Recently I was a little taken aback to be told that I know nothing about Benedictine monasticism. It wasn’t put quite like that, of course, it never is; but I was left in no doubt that my interlocutor (not himself a monk) thought he knew better than I. He may be right; indeed, deep down, I think he is right, for I feel know less and less the longer I try to live this kind of life; but neither of us can claim absolute certainty. Yet isn’t that precisely what we all do much of the time? We haven’t time for qualifications and nuance so we make assumptions instead, even though it means we make assumptions that can be cruelly wrong at times. (Just think of all those people who dress differently from us and whom we avoid on the grounds that they ‘may’ be dangerous . . .)

I was thinking about this in connection with the Jesus portrayed in the gospels. The number of times someone gets him ‘wrong’, assumes that this inspiring teacher is a mere rabble-rouser, intent on destroying everything that first century Judaism held precious! We still get him ‘wrong’ today, wanting him to be the Jesus we would like him to be rather than the person he is. That is one reason prayer is so essential. Without that regular laying aside of our own ideas and opening ourselves up to the reality of God, we can become too complacent that we have got him ‘sorted’, confined his immensity in our own littleness.

Our assumptions about others, their motives especially, can be just as wide of the mark, as I indicated earlier. Perhaps a useful Lenten exercise would be to examine some of our assumptions about the people closest to us and the way in which those assumptions work for their good — or not.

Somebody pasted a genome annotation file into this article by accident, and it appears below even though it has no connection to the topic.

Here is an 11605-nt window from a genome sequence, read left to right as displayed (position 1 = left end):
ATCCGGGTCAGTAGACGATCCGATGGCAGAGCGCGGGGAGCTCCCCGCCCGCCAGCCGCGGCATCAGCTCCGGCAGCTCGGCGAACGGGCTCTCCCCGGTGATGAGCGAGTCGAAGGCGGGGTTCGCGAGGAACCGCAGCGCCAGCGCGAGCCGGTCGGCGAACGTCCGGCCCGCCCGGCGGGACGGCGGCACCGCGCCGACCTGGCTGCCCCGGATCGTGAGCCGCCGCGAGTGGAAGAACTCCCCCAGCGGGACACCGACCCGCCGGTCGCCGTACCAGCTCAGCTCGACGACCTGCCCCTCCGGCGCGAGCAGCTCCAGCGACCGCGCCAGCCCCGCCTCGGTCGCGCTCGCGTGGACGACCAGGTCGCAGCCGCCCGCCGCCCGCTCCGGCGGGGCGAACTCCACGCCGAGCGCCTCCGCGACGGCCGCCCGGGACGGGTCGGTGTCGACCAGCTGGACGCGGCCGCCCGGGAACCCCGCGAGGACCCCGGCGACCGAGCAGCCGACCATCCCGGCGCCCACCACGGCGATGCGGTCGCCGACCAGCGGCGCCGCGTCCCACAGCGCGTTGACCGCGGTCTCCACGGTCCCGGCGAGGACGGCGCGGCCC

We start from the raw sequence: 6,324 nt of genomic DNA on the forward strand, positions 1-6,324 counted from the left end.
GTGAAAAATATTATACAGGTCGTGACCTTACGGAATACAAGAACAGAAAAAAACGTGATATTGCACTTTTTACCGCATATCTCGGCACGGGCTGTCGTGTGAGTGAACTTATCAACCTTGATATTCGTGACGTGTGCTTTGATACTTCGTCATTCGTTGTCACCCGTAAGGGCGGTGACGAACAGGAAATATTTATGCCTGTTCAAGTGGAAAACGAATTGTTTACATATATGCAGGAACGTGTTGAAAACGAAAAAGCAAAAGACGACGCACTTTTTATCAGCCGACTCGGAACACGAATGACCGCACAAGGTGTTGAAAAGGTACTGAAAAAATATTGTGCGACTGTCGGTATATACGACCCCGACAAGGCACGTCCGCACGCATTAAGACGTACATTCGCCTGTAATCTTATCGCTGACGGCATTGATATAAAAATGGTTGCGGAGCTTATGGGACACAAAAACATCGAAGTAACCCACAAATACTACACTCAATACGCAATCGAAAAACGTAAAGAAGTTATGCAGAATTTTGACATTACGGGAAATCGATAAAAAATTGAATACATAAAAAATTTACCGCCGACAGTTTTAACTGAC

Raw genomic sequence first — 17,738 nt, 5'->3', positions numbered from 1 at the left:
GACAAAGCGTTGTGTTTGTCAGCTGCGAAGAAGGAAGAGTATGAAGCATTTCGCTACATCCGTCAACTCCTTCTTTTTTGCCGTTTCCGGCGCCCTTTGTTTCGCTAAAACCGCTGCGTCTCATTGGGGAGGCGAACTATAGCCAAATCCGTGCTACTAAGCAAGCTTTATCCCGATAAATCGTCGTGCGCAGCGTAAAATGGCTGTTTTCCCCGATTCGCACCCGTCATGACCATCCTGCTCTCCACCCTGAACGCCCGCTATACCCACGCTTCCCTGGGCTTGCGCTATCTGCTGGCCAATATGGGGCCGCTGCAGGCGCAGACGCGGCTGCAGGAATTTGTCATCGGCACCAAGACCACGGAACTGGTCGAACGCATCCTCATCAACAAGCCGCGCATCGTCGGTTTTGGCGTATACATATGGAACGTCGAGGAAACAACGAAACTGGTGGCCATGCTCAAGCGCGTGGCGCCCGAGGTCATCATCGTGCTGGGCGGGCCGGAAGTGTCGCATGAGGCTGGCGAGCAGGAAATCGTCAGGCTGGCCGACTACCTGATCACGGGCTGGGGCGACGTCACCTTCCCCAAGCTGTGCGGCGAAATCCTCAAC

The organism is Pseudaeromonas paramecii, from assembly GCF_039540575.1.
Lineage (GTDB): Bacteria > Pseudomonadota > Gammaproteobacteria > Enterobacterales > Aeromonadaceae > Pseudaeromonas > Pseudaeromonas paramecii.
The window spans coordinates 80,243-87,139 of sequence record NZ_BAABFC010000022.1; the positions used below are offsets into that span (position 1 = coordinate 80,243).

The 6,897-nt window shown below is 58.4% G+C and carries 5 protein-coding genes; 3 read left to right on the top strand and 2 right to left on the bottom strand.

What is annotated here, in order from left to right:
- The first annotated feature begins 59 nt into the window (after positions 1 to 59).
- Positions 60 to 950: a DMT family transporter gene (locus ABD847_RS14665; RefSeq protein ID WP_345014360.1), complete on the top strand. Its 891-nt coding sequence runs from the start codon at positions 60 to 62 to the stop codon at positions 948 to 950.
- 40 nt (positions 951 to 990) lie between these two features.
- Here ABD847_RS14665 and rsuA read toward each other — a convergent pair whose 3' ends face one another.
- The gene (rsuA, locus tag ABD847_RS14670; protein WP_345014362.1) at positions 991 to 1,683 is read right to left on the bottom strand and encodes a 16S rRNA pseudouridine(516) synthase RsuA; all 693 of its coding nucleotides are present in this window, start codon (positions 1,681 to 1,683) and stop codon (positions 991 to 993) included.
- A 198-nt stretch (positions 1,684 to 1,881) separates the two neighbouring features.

5 thoughts on “Assumptions”

  1. “The number of times someone gets him ‘wrong’, assumes that this inspiring teacher is a mere rabble-rouser, intent on destroying everything that first century Judaism held precious,”

    This is very insightful. He was a totally Torah observant Jew named Ribi Yehoshua. His bones were likely found in Talpiot, Jerusalem.

    These are indisputable facts which is why you are questioning. Find the answer at

    • Thank you sister for a lovely, though-provoking post. I need to question my own assumptions more and not be afraid to find they are erroneous.

      re: “These are indisputable facts which is why you are questioning.” I can’t be the only one who caught the irony of the juxtaposition of this comment with your blog post. It is so perfect it could only have been unplanned.

  2. No, the bones of Jesus have never been found, but even if they were, it would not disprove the Resurrection nor invalidate the truth of the Catholic Church’s teaching. I’ll let people follow your link if they want to, but I do not endorse it in any way, as I’m sure you understand. I am not questioning what the Church teaches. If you think I am, you have misunderstood my point. Peace!

  3. Mr. Konn does not appear to understand Christianity which his group attempts to rebrand and reconfigure to fit their own version of Jewish orthodoxy. We as Christians are confidant in the New Covenant which Jesus Christ established. He died and rose physically, handed on the authority of His teachings to His Apostles. He comes to us at every Mass in His Body and Blood. This is the faith of the Catholic Church, the faith we are proud to profess, the faith our many martyrs died for. There is no question in my mind that Digatalnun was referring to how we view our relationship with Jesus, how we must not rebrand Him or attempt to reconfigure His teachings to fit our own agendas. We need to return to prayer and listen for that still small voice which keeps us on the right path.

  4. I would also like to mention that today is the feast day (moved due to the Feast of the Annunciation) of St. Margaret Clitherow, a martyr of York, relative of my husband’s family. She, along with many others, were put to death during the reformation because her witness to the truth did not suit the political agendas of others. She is a saint because she was an ordinary person who tried harder, who kept the faith despite other people’s assumptions and assertions. Maybe whether or not we always “get it right”, whether or not we know “enough” isn’t the goal, maybe it is that we all keep trying.

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